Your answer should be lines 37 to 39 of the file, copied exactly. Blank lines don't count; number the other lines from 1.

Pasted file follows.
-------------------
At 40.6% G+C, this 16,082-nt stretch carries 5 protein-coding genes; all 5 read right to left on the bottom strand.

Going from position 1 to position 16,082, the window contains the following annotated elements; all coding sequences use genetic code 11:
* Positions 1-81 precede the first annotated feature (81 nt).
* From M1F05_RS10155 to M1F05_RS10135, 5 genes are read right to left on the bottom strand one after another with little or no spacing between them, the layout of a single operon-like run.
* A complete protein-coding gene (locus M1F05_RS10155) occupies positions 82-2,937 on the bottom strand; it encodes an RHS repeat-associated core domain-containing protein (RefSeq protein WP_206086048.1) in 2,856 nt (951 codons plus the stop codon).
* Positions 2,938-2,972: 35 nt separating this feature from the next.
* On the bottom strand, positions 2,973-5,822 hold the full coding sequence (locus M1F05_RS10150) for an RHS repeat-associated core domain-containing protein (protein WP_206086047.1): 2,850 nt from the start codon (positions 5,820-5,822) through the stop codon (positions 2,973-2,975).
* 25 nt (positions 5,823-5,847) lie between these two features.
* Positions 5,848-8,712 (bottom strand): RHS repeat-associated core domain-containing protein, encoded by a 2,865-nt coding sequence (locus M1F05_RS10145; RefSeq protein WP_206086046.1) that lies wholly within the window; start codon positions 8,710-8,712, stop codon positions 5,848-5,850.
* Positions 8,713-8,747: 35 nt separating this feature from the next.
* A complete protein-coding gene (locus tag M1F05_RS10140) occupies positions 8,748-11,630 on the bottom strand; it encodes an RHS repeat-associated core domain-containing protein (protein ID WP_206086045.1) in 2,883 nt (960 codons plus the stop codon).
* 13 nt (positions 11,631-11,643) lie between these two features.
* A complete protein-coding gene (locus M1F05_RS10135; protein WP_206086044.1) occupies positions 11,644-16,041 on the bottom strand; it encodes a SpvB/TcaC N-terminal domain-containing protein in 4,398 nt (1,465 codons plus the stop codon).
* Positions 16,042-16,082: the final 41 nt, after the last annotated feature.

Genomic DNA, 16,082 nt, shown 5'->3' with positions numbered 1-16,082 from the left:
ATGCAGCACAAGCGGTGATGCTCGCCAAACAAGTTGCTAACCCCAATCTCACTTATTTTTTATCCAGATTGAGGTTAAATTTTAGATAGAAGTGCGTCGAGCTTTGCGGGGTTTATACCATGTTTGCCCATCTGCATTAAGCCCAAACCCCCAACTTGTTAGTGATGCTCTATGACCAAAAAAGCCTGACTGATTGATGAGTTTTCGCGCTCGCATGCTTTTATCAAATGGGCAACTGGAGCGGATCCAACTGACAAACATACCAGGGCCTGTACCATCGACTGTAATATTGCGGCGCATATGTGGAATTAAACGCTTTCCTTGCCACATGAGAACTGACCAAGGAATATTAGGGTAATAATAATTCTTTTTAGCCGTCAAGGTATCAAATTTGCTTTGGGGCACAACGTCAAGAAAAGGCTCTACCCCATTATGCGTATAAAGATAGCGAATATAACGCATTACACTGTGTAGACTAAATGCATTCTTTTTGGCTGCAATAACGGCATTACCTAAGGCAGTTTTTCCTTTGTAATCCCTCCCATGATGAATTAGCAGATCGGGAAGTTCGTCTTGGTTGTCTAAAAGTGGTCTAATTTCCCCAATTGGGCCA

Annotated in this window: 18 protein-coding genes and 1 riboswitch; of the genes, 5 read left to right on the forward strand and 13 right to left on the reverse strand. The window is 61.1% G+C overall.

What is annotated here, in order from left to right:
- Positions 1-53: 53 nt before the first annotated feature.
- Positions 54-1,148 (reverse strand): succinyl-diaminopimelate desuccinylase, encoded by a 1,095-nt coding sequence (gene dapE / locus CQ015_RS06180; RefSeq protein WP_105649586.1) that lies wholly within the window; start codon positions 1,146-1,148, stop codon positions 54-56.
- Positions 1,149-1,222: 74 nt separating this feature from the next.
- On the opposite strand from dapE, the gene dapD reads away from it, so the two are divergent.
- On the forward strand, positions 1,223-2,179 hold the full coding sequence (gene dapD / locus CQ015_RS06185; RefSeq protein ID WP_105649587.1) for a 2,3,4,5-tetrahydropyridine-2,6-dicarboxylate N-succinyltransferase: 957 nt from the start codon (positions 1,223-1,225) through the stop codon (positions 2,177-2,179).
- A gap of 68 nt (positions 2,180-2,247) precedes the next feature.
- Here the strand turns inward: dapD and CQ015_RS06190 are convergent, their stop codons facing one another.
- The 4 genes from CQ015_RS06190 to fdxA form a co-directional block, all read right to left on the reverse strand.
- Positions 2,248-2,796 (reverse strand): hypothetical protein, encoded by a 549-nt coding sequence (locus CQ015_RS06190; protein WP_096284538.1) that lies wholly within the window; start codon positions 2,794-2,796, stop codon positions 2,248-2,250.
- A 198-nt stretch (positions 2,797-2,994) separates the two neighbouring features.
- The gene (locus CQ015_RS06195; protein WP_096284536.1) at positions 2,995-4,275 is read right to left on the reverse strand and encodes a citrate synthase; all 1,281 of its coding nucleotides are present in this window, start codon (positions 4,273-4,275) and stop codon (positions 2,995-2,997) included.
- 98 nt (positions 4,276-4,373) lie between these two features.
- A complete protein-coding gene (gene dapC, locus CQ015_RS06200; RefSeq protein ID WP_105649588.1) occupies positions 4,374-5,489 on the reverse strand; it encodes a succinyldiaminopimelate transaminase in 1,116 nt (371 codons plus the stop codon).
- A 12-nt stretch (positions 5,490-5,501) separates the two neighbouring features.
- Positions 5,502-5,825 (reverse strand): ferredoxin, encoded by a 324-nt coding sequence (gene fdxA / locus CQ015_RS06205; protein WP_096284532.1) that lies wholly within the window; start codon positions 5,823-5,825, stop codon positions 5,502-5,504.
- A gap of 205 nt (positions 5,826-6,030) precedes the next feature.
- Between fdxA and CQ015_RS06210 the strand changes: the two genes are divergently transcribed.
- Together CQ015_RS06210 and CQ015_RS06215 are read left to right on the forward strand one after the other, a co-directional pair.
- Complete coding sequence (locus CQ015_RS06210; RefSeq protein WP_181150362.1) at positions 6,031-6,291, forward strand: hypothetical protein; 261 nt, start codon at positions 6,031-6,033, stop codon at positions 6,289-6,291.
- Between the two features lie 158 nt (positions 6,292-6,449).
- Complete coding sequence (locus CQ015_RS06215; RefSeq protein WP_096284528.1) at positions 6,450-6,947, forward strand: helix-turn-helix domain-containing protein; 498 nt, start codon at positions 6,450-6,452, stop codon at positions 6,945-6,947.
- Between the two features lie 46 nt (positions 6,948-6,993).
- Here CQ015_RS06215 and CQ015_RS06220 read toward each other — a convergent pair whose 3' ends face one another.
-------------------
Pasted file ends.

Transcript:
- Complete coding sequence (locus CQ015_RS06210; RefSeq protein WP_181150362.1) at positions 6,031-6,291, forward strand: hypothetical protein; 261 nt, start codon at positions 6,031-6,033, stop codon at positions 6,289-6,291.
- Between the two features lie 158 nt (positions 6,292-6,449).
- Complete coding sequence (locus CQ015_RS06215; RefSeq protein WP_096284528.1) at positions 6,450-6,947, forward strand: helix-turn-helix domain-containing protein; 498 nt, start codon at positions 6,450-6,452, stop codon at positions 6,945-6,947.